judgment.” Holt v. Lake Cty. Bd. of Comm’rs., 408 F.3d 335, 336 (7th Cir. 2005).
A separate jurisdictional doctrine applies to federal suits involving pending state
court actions. The Younger doctrine of abstention “generally requires federal courts to
abstain from taking jurisdiction over federal constitutional claims that involve or call
into question ongoing state proceedings.” FreeEats.com, Inc. v. Indiana, 502 F.3d 590, 595
(7th Cir. 2007). This doctrine was originally limited to criminal prosecutions but has
since been expanded to cover “various civil proceedings in state court implicating
important state interests.” Id. at 595 n.5 (internal quotation marks omitted).
Under Younger, “federal district courts must abstain from enjoining or otherwise
interfering in ongoing state court proceedings that are (1) judicial in nature, (2) involve
important state interests, and (3) provide an adequate opportunity to raise federal
claims, as long as (4) no exceptional circumstances exist that would make abstention
inappropriate.” Stroman Realty, Inc. v. Martinez, 505 F.3d 658, 662 (7th Cir. 2007).
As plaintiff states in his response to the motion to dismiss, this lawsuit “seeks to
redress the defendants’ unlawful use of state court jurisdiction to obtain ‘contempt
fines’ against Novak contrary to the standards of due process as set by state law.” (DE
# 29 at 1.) Thus, the “injury” in this case stems from the default order and contempt
fines in the State Court Lawsuit and his claims directly implicate those judgments.
Furthermore, the amended complaint seeks injunctive relief “including the entry of a
preliminary injunction against any and all efforts to enforce the unlawful contempt
fines entered in the State Court Lawsuit.” (DE # 21 at 14.) Thus, to the extent that the
State Court Lawsuit is still pending, plaintiff’s claims seek federal court interference
with those proceedings.
Neither party addressed the issue of jurisdiction in the briefing related to the
motion to dismiss. Based upon the amended complaint and the response to the motion
to dismiss, it is unclear to what extent the State Court Lawsuit is still pending in the
Porter Superior Court. For their part, defendants indicate that the underlying State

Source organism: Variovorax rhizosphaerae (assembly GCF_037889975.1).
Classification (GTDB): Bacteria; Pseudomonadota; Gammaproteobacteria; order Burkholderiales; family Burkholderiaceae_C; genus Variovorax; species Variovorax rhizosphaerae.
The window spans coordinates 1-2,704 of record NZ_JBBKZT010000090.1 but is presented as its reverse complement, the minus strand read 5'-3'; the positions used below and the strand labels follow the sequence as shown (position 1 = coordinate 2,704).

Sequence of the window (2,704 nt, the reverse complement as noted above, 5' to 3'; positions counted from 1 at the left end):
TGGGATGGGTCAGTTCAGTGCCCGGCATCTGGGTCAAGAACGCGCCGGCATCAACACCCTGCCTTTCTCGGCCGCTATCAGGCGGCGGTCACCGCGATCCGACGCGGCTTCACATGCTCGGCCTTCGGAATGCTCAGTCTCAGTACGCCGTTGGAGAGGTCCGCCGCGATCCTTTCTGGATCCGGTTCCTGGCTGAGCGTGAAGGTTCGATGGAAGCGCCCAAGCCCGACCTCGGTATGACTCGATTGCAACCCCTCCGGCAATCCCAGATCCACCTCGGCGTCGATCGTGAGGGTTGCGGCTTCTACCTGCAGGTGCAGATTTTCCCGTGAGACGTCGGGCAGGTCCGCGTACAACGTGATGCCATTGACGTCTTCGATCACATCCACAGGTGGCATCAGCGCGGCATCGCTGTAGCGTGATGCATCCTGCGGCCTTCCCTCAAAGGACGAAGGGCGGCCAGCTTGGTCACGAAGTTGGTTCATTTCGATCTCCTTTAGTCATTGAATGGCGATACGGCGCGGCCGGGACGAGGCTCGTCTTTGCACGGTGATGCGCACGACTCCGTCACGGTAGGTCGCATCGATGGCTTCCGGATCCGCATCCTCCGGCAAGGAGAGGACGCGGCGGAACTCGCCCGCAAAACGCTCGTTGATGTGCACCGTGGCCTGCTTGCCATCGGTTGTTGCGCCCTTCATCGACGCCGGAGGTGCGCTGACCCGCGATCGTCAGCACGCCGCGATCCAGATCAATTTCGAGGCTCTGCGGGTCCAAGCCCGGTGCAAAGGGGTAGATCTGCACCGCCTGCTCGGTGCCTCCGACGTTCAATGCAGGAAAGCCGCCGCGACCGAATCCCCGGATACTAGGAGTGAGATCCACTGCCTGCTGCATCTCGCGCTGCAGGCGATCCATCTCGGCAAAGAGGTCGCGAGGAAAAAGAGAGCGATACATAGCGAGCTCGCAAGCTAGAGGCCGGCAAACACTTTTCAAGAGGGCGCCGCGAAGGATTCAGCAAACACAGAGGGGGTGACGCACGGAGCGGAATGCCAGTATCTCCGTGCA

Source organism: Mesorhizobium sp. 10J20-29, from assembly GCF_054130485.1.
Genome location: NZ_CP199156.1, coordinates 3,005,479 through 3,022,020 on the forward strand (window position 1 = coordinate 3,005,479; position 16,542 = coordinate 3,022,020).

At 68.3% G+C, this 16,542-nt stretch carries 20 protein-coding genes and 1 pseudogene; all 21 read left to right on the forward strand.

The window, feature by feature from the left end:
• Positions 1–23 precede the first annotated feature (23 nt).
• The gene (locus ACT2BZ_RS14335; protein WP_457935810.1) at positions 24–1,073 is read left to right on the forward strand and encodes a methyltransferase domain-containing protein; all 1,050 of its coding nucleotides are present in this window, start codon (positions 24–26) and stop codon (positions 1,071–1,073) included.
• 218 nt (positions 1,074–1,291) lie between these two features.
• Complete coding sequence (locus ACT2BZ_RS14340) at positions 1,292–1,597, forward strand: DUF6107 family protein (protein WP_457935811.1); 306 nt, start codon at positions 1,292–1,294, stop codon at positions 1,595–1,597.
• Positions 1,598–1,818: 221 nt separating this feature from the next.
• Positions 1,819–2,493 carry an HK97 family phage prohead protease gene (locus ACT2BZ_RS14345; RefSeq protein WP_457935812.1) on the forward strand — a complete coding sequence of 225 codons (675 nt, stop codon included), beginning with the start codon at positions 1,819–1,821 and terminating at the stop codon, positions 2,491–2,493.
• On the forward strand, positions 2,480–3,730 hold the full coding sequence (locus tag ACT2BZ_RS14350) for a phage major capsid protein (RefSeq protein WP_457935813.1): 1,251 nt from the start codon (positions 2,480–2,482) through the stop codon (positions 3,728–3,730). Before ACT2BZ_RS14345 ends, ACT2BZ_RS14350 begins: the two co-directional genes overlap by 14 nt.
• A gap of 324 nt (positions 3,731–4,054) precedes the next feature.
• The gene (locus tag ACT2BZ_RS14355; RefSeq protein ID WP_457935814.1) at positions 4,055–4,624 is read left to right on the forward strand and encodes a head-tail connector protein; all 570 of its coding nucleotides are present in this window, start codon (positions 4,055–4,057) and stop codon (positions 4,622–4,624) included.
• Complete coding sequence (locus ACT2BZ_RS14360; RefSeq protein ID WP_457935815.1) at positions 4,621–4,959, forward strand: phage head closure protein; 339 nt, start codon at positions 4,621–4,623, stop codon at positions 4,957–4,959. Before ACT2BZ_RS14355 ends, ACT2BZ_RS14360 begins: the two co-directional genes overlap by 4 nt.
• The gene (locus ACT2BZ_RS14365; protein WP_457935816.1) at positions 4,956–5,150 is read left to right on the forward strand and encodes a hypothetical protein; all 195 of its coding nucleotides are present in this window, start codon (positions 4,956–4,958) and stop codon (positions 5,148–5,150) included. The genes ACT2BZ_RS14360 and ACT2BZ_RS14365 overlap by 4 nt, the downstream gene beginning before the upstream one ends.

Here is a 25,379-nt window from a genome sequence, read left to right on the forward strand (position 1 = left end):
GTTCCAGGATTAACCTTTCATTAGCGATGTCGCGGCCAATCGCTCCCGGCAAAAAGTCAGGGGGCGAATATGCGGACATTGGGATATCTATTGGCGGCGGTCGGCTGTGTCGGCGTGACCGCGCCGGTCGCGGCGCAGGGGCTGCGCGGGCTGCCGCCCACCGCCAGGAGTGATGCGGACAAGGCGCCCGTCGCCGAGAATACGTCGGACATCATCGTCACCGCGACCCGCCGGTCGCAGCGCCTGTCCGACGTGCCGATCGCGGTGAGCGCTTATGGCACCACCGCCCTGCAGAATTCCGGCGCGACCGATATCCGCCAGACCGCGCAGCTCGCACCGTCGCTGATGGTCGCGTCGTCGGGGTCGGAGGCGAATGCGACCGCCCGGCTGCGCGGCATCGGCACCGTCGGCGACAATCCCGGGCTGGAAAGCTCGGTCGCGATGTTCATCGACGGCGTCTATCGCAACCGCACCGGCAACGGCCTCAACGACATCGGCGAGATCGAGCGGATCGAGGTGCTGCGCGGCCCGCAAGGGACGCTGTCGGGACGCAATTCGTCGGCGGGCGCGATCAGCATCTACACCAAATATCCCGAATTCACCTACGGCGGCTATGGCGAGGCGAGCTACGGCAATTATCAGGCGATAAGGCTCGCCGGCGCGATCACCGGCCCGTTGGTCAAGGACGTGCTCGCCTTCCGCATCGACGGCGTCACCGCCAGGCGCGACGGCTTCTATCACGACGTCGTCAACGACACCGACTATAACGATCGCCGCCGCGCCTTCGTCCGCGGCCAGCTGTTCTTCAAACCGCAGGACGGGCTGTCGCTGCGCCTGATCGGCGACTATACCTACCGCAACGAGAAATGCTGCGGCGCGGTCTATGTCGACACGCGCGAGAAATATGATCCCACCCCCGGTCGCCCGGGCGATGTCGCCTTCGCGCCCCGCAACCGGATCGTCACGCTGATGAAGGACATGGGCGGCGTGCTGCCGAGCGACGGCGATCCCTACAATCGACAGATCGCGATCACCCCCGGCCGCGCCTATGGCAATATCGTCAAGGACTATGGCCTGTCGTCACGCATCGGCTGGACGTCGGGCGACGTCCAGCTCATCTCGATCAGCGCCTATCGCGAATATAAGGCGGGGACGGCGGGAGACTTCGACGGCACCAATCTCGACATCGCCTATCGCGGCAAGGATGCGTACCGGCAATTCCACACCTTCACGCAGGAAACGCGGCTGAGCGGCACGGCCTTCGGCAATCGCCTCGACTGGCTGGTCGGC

Court Lawsuit is still pending. (DE # 25 at 1.) In either scenario, one of the
aforementioned doctrines would appear to deprive the court of jurisdiction over
plaintiff’s claims. See, Yoder v. City of Logansport, Indiana, 286 F. App’x 322, 324 (7th Cir.
2008) (upholding dismissal under Rooker-Feldman where plaintiff’s claims attacked state
court order in zoning ordinance violation case); Am. Nat. Bank of Chicago v. Parkman, 702
F. Supp. 168, 171 (N.D. Ill. 1988) (finding lack of jurisdiction under Younger abstention
doctrine where plaintiff’s federal claims sought to enjoin enforcement of municipal
The court can move to dismiss a compliant sua sponte “if [it has] given the
affected parties advance notice of their intent to do so and a fair opportunity to respond
with argument and evidence.” Smith v. Bray, 681 F.3d 888, 903 (7th Cir. 2012). The court
now moves to dismiss the amended complaint and the parties will be afforded an
opportunity to respond.
For the foregoing reasons, defendants’ motion to dismiss (DE # 24) is DENIED.
The court, sua sponte, MOVES TO DISMISS the amended complaint for lack of subjectmatter jurisdiction. The parties are hereby GRANTED thirty days from the date of this
order to file any argument or evidence that they believe to be relevant to the court’s
analysis of subject-matter jurisdiction.
Date: September 18, 2017
s/ James T. Moody
JUDGE JAMES T. MOODY
UNITED STATES DISTRICT COURT